5 Things To Consider When Building Your Corporate Culture



Each company has an individual style and set of values that surround its search for profit and success. Corporate culture is a foundation for each of these businesses. Whether you are an established business or a newly built business, corporate culture tells people about your actual mission and your values. Culture helps to define your brand. Culture also gives people a picture of why they would want to do business with you. As James Heskett stated in his book, The Culture Cycle, culture, “can account for 20-30% of the differential in corporate performance when compared with ‘culturally unremarkable’ competitors.” In other words, your company has a 20-30% higher chance at success with a healthy thriving corporate culture, than a company who does not place value on an intentional corporate culture.

The role of culture is also increasing in the business world as we shift to a new generation of employees who have a different set of values with regards to how to transact business. Per the U.S. Bureau of Labor, 80 million Millennials are making their way into a working age. This statistic means that Millennials could make up 50% of the workforce in the next five years.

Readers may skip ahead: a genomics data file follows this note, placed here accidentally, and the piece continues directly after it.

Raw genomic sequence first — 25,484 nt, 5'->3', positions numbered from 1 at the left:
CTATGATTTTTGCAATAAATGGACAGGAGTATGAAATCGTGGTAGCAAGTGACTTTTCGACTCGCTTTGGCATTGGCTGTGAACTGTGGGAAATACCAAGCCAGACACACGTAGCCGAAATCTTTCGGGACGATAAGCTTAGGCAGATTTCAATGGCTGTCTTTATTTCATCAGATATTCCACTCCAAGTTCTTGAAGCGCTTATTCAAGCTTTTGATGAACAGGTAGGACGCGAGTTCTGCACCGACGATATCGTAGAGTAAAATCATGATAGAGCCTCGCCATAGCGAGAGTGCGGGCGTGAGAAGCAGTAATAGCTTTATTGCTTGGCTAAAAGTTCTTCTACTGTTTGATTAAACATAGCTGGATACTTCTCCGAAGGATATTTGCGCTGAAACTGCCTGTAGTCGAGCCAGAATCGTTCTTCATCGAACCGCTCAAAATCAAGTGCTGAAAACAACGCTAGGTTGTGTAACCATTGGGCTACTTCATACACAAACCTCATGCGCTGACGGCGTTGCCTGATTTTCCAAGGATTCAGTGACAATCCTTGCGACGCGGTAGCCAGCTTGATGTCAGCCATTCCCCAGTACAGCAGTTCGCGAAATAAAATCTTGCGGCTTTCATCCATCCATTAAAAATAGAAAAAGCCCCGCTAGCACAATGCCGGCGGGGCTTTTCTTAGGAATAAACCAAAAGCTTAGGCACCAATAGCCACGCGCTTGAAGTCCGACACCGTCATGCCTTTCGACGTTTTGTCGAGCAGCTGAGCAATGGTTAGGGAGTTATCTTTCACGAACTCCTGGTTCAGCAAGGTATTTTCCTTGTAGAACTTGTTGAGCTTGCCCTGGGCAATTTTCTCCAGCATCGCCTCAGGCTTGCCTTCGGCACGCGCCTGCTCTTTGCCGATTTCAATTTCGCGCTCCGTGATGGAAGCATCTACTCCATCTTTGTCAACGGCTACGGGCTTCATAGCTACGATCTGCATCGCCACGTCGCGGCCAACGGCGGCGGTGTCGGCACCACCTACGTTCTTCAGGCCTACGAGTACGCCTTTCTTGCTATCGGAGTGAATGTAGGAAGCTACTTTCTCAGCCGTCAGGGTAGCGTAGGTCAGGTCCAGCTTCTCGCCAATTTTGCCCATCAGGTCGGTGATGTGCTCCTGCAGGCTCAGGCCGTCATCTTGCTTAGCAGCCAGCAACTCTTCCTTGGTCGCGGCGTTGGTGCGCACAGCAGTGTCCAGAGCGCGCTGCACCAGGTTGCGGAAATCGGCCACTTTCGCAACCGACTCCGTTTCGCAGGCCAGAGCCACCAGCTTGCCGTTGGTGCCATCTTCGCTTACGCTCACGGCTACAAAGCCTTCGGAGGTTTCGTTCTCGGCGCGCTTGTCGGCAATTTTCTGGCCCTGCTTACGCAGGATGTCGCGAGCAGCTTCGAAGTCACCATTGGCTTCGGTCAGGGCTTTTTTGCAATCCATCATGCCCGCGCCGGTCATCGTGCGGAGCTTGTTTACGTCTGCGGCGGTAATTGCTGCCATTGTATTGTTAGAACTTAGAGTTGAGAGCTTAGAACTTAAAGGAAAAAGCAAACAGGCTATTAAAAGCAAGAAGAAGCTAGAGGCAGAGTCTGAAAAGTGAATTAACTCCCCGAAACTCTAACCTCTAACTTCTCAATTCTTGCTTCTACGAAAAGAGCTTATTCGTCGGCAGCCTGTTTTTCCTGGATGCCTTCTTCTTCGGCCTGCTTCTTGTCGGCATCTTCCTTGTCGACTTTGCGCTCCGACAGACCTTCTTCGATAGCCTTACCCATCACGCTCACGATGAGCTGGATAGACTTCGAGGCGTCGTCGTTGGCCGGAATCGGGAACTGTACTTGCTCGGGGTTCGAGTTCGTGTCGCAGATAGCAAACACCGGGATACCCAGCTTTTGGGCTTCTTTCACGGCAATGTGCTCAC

The PWC report on Millennial, suggested that this new generation of leaders are uncomfortable with rigid corporate structures, are committed to personal development, and are looking for a good work to life balance. This generation also has the expectation of moving jobs many times in their career to achieve their goals. The implications are that companies will need to learn how to entice new talent to the organization, especially with the labor shortages that have been predicted by The Conference Board in 2016. Corporate culture may help you draw this new generation into your company keeping them productive and well-utilized, and possibly increasing retention, which saves you costs for training and onboarding new employees.

Here are five things to consider if you want to build a resilient culture within your workplace:

1. Intention

Many times, companies become so focused on the daily work that they forget to be intentional about the way they do the job. If 30% of your success hinges on your culture, then a value is added when taking the time to set an intentional plan that will draw employees and business toward your company. Being intentional offers you more control of the outcome than letting culture just happen, however, flexibility also plays a role. You never know what might happen when you mix an intentional plan with a creative process.

2. Atmosphere